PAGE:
Brittany Howard and Jocee Neal are spending most of 2017 on the road, promoting the sport of rodeo and Western culture.
A native of Slaughters, Kentucky, Howard was named Miss Rodeo USA 2017 earlier this year. Neal, who hails from northeast Texas, became the newest Miss United Professional Rodeo Association in November 2016.
Howard and Neal are in Ada this week to judge the rodeo queen contest at the Ken Lance Memorial Championship Rodeo, set for today and Saturday at Three Crosses Arena in Stonewall. The women spent about an hour Wednesday at the Dirt Road Divas and Kids store inside the Ada Mini Mall, 119 N. Broadway.
The Ada News interviewed Howard and Neal about their experiences as rodeo royalty. Here are questions and answers from those interviews, edited for clarity and length.
The Ada News: Tell me about the Miss Rodeo USA pageant, please.
Brittany Howard: It’s a weeklong pageant that happens in Oklahoma City in January, and it happens the week of the International Finals Rodeo. During the week, the contestants all stay in a hotel there and have a roommate, and we do personal interviews in the morning — media interviews.
We have modeling and speech competitions, impromptu questions and a 15-page written test. Pretty intense competition.
Horsemanship is the biggest part at 30 percent of our score, so it’s really important that you know how to ride — and not ride your horse. You ride draw horses, too.
The Ada News: Was this your first time competing in this pageant?
BH: It actually wasn’t. It was my second time competing in the Miss Rodeo USA pageant.
I qualified to go when I was in college at Murray State University (in Murray, Kentucky) as their queen, and I went then to Miss Rodeo USA for the first time in 2014. I didn’t come back until this year.
The first time, I was really new to rodeo queen pageants. I didn’t have a lot of experience, didn’t really know what was going on.
So definitely, I improved a lot on almost every category. I knew what to work on, and I just went after it and stayed dedicated and focused and did it.
The Ada News: What made this the year for you to compete again?
BH: I won a title out of Moultrie, Georgia, as their Miss Sunbelt Rodeo Queen. Being that title is what qualified me to go back to Miss Rodeo USA.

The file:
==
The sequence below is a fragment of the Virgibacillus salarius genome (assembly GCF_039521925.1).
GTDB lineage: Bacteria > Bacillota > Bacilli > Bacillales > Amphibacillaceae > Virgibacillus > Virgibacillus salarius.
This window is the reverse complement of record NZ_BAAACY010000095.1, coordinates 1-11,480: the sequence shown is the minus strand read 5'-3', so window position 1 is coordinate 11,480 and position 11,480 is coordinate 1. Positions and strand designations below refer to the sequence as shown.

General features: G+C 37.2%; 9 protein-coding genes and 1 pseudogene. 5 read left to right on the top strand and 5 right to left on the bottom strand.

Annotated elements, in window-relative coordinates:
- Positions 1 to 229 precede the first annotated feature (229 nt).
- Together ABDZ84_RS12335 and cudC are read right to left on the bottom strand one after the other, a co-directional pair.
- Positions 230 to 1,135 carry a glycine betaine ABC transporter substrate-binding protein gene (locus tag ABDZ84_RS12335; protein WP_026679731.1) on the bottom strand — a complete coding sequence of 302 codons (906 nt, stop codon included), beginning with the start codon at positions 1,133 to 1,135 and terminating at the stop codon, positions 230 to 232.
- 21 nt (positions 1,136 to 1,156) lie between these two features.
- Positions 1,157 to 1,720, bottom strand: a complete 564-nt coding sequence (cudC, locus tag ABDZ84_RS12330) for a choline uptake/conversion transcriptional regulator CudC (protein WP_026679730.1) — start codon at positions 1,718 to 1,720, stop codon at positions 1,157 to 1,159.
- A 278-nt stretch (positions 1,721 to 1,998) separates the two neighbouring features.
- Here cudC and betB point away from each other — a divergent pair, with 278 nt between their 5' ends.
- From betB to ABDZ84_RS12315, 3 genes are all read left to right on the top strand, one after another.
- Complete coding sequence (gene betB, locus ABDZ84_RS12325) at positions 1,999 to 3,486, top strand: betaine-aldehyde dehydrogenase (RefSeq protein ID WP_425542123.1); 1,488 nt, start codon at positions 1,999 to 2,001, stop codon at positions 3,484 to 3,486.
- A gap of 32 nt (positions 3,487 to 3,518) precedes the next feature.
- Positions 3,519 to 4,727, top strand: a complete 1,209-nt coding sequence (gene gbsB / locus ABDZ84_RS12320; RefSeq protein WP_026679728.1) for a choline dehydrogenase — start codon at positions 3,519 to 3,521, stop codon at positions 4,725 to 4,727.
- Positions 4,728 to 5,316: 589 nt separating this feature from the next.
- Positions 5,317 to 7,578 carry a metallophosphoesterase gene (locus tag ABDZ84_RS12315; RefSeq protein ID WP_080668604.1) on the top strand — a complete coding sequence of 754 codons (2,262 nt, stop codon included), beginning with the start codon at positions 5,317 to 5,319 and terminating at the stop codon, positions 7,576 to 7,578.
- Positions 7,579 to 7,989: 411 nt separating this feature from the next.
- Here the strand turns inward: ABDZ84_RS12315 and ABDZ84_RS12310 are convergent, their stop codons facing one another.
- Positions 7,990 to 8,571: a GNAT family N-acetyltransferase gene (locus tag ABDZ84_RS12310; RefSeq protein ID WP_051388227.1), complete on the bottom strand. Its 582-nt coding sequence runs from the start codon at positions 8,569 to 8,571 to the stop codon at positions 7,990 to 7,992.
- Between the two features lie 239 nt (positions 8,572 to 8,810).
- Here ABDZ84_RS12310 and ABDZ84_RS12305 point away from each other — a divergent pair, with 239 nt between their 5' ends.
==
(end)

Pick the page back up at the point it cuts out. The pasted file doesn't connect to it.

You don’t have to have a title, but it does help as far as someone’s already given you your buckle and your crown and things like that. So I just was really determined and focused to go back, and I wanted to do well and wanted to win. You’ve got to have that determination and drive.
The Ada News: As the new Miss Rodeo USA, your reign will last for a year. Is that correct?
BH: One year. So next year in January, when Oklahoma City does the IFR, I will be back in town and promoting. And then at the end of that, I’ll go through the pageant with the girls, and then I’ll hand down the crown.
It’ll be a crazy, fast year. I’m the first to be from Kentucky, so that’s been exciting this year — getting to go to places and be the first Kentucky cowgirl.
The Ada News: So, your responsibilities are acting as a role model and promoting the sport of rodeo and Western culture. Do you have a platform you speak about?
BH: I do. When I speak to kids, it’s called “Staying Focused.” Sometimes I’ll say “Staying Focused on the Ride” if I’m talking to a group of rodeo or horse-related, equine-related people.
And what I mean by that is, you need to focus throughout your life. You need to set goals and decide what the best way is to achieve them. And usually, you’re going to focus. You’re going to work hard, be determined. All those things go into being focused.
That’s what I did to win the crown, and I feel like it works.
The Ada News: How did you win your title?
Jocee Neal: I competed in horsemanship, where we’re given a reining pattern. And then personal interview, impromptu speech and modeling.
It is all in conjunction with the Cinch UFR, which is the UPI finals held in Sulphur Springs, Texas. That is every year, the weekend right before Thanksgiving, and it’s all weekend long.
The Ada News: Is this your first time competing in this particular pageant?
JN: I’ve competed since I was 5 years old in several different pageants and won several different titles.
This is my second time competing for the Miss UPRA title. I was first runner-up the year before and then came back and won.
The Ada News: What did it feel like to win the title?
JN: It was one of those moments where hard work really paid off.
When I won my very first title, my current queen at the time went on to win Miss UPRA. And since I was 10, I was like, “I want that crown. It’s going to be mine.”
And so, just a sense of accomplishment, really. And, obviously, happiness.
The Ada News: As the reigning title-holder, how long does your reign last?
JN: One year, so from finals to finals.
The Ada News: And what are your responsibilities during that year?
JN: The UPA covers eight different states, so I travel to all the different states and I’m here at rodeos, events and whatever they need. I can do a lot of PR stuff — very promotional, promoting sponsors on Facebook, different things like that. Whatever we can do to help that committee is what we do. …
Since I was crowned in November, I’ve had maybe three weekends off the entire time. So I’m on the road constantly, all the time, different places, doing whatever I can to help.
The Ada News: What has that experience been like for you?
JN: It has been a whirlwind of excitement, most definitely. There’s never a dull moment. There’s always something unique about each town I go to and the experience there.